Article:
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If you’re a fan of the summer tennis like me, you may have been witness to a series of TV ads during the Australian Open 2019 by Uber Eats a few weeks back as an extension of their “Tonight, I’ll be eating…” platform. The ads are a new type of TV advertising, being labelled as “integrated TV commercials”. They feature some of the world’s best tennis stars including Rafael Nadal and our very own [although sometimes reluctant to admit it], Nick Kyrgios.
The ads began as what appeared to be coverage of live match play where the tennis stars themselves would be donning the very sweaty clothes they were wearing prior to the ad break. In the example below, we see Rafael Nadal taking a break from the very match we were just watching only to deliver his crafty lines [although somewhat difficult to understand] to promote the food home delivery service.
And another one featuring Nick Kyrgios superb [cough] acting skills.
The ads received both positive and negative reviews from people, some claiming they were tricked, cheated and even found the ads cringe worthy. Others praised the ads for being creative, entertaining and funny [which I would have to agree with].
So, what can a small business learn from this campaign by Uber Eats?
It’s hard to gain the attention of an audience at the best of times. Blogs and videos businesses publish to their websites and social media channels are often overlooked in a crowded content marketplace, and the engagement levels are low.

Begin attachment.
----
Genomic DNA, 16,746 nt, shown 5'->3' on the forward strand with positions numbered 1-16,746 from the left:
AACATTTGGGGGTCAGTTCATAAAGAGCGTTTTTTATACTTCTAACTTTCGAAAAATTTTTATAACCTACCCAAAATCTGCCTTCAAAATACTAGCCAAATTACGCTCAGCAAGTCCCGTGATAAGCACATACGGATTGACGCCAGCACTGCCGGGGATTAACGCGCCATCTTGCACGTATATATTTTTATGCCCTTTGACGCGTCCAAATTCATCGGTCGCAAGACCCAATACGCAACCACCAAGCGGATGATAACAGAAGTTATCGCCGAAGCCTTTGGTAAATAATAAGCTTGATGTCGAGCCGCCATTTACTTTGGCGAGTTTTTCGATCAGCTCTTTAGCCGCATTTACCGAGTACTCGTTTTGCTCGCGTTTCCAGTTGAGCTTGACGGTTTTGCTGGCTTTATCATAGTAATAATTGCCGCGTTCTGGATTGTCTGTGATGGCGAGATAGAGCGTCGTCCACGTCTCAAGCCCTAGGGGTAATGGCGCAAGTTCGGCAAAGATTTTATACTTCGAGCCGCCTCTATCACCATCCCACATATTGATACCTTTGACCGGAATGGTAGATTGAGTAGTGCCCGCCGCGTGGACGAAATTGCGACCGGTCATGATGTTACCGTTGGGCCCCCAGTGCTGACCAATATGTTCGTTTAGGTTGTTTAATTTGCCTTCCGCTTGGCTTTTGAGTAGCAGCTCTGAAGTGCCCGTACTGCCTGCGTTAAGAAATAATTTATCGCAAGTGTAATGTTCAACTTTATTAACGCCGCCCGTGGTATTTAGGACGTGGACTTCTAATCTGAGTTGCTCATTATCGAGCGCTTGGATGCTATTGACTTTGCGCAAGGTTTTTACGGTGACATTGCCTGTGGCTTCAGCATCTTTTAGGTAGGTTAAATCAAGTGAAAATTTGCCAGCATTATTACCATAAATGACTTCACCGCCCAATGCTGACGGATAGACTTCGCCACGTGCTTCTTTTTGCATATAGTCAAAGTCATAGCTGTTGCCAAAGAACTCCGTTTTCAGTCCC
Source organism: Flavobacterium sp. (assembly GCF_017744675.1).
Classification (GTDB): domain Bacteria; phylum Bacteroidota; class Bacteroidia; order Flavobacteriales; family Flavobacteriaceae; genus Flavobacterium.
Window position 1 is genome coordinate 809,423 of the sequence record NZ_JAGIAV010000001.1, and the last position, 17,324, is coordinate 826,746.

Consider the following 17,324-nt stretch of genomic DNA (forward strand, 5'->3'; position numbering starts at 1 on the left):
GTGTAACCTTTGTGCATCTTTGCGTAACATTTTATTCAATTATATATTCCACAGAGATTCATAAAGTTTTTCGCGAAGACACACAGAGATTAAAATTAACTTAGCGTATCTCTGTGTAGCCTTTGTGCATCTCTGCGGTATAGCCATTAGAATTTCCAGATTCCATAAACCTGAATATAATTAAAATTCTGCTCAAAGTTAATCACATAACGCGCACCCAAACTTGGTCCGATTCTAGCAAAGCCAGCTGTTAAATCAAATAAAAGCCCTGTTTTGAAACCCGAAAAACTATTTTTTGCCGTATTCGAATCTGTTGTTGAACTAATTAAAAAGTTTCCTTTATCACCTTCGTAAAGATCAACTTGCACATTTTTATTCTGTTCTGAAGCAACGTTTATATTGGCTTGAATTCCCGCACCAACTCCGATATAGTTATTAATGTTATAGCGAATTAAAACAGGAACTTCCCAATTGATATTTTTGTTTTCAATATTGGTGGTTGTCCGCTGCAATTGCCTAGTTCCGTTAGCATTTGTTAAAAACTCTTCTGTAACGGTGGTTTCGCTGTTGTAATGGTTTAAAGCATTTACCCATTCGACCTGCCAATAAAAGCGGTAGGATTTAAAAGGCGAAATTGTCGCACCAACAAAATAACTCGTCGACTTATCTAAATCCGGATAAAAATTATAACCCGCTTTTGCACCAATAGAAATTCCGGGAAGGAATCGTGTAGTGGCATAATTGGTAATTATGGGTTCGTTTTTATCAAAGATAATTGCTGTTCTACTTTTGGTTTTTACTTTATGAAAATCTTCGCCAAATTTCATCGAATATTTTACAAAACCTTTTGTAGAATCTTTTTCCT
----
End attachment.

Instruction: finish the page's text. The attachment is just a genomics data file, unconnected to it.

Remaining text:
Uber Eats has hooked the audience’s attention at the best possible moment. Instead of airing another “Tonight, I’ll be eating…” ad in a different setting using famous actors, singers and TV personalities, they’ve considered when the audience is most engaged with the screen and hit them with an ad at that very moment in a very entertaining way.
Too often small businesses are wasting money on advertising and content promotion that receives little to no engagement, resulting in no return on investment. It usually boils down to the context and timing of the content promotion where businesses publish on the wrong channels or at the wrong time... or both! As an example, if you’re a wedding photographer, placing an ad in the local paper in summer will have less impact than if you placed an ad in Modern Wedding Magazine on the lead up to wedding season. Find out where your audience is consuming content and when they are most engaged, then serve up some content of your own in the form of entertaining blogs or ads. This will see your content engagement increase [providing your message is compelling of course], generate leads and drive revenue.
It’s no secret that sponsorship opportunities in small business are often disregarded due to their sizeable cash commitments and poor return on investment. However, some business owners think sponsorship is good for “getting the brand out there”. Unless you’re a big brand like Coca-Cola with the marketing budget to match, "getting the brand out there" isn’t a good measure of success for small business marketing. It’s getting the customers “in here” that matters most.
Uber Eats has made the most of their sponsorship of the Australian Open and are clearly the standout brand of the tournament, up against ANZ, Kia and AGL. They’ve squeezed as much value out of their sponsorship as they could which I am sure resulted in a significant return on investment.
Instead of just handing over large sums of cash for sponsorships and waiting for an event to happen in the hopes that it will “get the brand out there”, consider the opportunities that are available to you before, during and after the event. If you’ve sponsored something that is aligned with your brand and target market, you have an opportunity to deliver a message to an audience who is engaged with a high chance they are aligned with your brand, product or service.
It doesn’t matter on the dollar figure. What matters most is the idea and the strategy behind that idea. Uber Eats [I think] created brilliant advertising that captured the attention of their audience at the right moment, leaving a lasting impression and I can only assume a sizeable return on investment.